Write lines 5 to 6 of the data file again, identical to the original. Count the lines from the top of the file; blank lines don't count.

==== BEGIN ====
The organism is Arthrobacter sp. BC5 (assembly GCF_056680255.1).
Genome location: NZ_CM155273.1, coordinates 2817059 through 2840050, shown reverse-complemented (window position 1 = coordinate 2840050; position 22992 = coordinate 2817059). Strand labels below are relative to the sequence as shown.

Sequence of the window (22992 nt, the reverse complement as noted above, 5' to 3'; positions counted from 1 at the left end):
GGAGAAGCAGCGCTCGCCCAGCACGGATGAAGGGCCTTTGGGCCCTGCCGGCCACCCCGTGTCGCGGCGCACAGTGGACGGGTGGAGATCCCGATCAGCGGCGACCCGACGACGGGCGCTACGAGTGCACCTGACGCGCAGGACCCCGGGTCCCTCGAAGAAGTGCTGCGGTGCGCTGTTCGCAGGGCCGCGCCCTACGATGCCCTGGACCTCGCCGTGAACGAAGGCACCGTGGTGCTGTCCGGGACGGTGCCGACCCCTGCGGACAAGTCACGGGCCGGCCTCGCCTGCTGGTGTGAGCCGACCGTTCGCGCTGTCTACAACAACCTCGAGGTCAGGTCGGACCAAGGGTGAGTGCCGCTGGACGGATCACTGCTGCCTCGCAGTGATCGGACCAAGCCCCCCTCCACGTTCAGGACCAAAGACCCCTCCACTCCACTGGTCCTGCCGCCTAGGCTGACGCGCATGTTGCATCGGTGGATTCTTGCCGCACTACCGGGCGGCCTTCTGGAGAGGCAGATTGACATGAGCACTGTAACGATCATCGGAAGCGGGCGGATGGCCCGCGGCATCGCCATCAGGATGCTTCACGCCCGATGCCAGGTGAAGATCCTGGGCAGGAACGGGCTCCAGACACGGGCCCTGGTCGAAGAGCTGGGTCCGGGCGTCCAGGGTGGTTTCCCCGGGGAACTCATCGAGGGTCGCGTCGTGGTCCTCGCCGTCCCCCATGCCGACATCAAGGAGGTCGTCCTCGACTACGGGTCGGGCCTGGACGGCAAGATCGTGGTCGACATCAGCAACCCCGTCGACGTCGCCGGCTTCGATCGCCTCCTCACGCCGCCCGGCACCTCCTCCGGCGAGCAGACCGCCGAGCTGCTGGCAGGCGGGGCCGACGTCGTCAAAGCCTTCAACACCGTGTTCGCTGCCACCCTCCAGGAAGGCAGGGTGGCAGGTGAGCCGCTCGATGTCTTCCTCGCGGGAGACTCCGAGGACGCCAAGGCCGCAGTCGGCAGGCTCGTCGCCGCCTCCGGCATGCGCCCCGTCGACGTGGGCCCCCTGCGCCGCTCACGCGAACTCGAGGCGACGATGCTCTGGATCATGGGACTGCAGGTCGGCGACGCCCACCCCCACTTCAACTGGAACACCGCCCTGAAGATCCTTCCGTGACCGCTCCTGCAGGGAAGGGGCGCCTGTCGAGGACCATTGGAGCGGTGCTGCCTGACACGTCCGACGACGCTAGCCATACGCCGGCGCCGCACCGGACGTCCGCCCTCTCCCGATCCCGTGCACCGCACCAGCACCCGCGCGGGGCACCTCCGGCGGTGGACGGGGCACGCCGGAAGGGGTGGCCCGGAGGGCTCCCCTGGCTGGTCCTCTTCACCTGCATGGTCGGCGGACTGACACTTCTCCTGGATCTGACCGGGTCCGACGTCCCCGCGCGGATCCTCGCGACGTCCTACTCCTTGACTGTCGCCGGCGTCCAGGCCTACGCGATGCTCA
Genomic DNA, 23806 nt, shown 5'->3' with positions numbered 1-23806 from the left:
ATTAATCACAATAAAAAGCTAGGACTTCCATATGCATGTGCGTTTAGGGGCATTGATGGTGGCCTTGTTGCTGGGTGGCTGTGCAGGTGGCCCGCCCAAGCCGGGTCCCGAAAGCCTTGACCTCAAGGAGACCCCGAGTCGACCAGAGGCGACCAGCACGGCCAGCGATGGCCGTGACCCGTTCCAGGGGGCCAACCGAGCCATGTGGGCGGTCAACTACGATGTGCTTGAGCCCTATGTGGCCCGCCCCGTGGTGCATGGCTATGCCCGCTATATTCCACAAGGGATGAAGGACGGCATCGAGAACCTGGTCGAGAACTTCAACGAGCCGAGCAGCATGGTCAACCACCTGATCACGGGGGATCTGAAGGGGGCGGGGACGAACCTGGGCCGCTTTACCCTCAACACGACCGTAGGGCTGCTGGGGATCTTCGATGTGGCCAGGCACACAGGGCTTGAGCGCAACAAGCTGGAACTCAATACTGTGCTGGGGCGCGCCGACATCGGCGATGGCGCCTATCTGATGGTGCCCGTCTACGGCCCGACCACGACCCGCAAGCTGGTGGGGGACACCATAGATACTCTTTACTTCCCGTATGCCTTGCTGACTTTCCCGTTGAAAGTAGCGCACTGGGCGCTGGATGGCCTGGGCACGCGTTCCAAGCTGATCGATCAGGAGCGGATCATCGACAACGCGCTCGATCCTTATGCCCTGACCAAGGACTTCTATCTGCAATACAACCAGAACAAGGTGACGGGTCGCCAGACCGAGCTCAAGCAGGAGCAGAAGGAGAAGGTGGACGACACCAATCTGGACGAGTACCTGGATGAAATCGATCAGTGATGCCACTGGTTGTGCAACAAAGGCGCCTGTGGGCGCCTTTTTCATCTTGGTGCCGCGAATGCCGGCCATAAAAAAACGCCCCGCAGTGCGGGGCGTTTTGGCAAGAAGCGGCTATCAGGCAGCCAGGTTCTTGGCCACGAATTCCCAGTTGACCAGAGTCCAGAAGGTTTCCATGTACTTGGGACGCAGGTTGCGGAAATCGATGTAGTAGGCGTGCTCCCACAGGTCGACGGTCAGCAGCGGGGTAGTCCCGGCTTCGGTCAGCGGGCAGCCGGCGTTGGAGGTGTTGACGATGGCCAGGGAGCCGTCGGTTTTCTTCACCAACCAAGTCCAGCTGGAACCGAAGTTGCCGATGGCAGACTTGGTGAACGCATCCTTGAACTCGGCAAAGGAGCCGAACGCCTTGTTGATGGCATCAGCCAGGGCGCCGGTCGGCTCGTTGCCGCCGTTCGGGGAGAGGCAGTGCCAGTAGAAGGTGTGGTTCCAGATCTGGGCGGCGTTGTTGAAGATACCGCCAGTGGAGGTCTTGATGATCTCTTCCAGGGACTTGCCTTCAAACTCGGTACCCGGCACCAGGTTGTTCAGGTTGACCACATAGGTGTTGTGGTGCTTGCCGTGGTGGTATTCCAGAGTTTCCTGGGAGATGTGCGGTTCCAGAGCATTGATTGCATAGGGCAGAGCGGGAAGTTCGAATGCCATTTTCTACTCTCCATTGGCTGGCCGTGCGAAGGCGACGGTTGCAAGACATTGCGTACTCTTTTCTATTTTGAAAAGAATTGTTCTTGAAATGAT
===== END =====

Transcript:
Genomic DNA, 23806 nt, shown 5'->3' with positions numbered 1-23806 from the left:
ATTAATCACAATAAAAAGCTAGGACTTCCATATGCATGTGCGTTTAGGGGCATTGATGGTGGCCTTGTTGCTGGGTGGCTGTGCAGGTGGCCCGCCCAAGCCGGGTCCCGAAAGCCTTGACCTCAAGGAGACCCCGAGTCGACCAGAGGCGACCAGCACGGCCAGCGATGGCCGTGACCCGTTCCAGGGGGCCAACCGAGCCATGTGGGCGGTCAACTACGATGTGCTTGAGCCCTATGTGGCCCGCCCCGTGGTGCATGGCTATGCCCGCTATATTCCACAAGGGATGAAGGACGGCATCGAGAACCTGGTCGAGAACTTCAACGAGCCGAGCAGCATGGTCAACCACCTGATCACGGGGGATCTGAAGGGGGCGGGGACGAACCTGGGCCGCTTTACCCTCAACACGACCGTAGGGCTGCTGGGGATCTTCGATGTGGCCAGGCACACAGGGCTTGAGCGCAACAAGCTGGAACTCAATACTGTGCTGGGGCGCGCCGACATCGGCGATGGCGCCTATCTGATGGTGCCCGTCTACGGCCCGACCACGACCCGCAAGCTGGTGGGGGACACCATAGATACTCTTTACTTCCCGTATGCCTTGCTGACTTTCCCGTTGAAAGTAGCGCACTGGGCGCTGGATGGCCTGGGCACGCGTTCCAAGCTGATCGATCAGGAGCGGATCATCGACAACGCGCTCGATCCTTATGCCCTGACCAAGGACTTCTATCTGCAATACAACCAGAACAAGGTGACGGGTCGCCAGACCGAGCTCAAGCAGGAGCAGAAGGAGAAGGTGGACGACACCAATCTGGACGAGTACCTGGATGAAATCGATCAGTGATGCCACTGGTTGTGCAACAAAGGCGCCTGTGGGCGCCTTTTTCATCTTGGTGCCGCGAATGCCGGCCATAAAAAAACGCCCCGCAGTGCGGGGCGTTTTGGCAAGAAGCGGCTATCAGGCAGCCAGGTTCTTGGCCACGAATTCCCAGTTGACCAGAGTCCAGAAGGTTTCCATGTACTTGGGACGCAGGTTGCGGAAATCGATGTAGTAGGCGTGCTCCCACAGGTCGACGGTCAGCAGCGGGGTAGTCCCGGCTTCGGTCAGCGGGCAGCCGGCGTTGGAGGTGTTGACGATGGCCAGGGAGCCGTCGGTTTTCTTCACCAACCAAGTCCAGCTGGAACCGAAGTTGCCGATGGCAGACTTGGTGAACGCATCCTTGAACTCGGCAAAGGAGCCGAACGCCTTGTTGATGGCATCAGCCAGGGCGCCGGTCGGCTCGTTGCCGCCGTTCGGGGAGAGGCAGTGCCAGTAGAAGGTGTGGTTCCAGATCTGGGCGGCGTTGTTGAAGATACCGCCAGTGGAGGTCTTGATGATCTCTTCCAGGGACTTGCCTTCAAACTCGGTACCCGGCACCAGGTTGTTCAGGTTGACCACATAGGTGTTGTGGTGCTTGCCGTGGTGGTATTCCAGAGTTTCCTGGGAGATGTGCGGTTCCAGAGCATTGATTGCATAGGGCAGAGCGGGAAGTTCGAATGCCATTTTCTACTCTCCATTGGCTGGCCGTGCGAAGGCGACGGTTGCAAGACATTGCGTACTCTTTTCTATTTTGAAAAGAATTGTTCTTGAAATGAT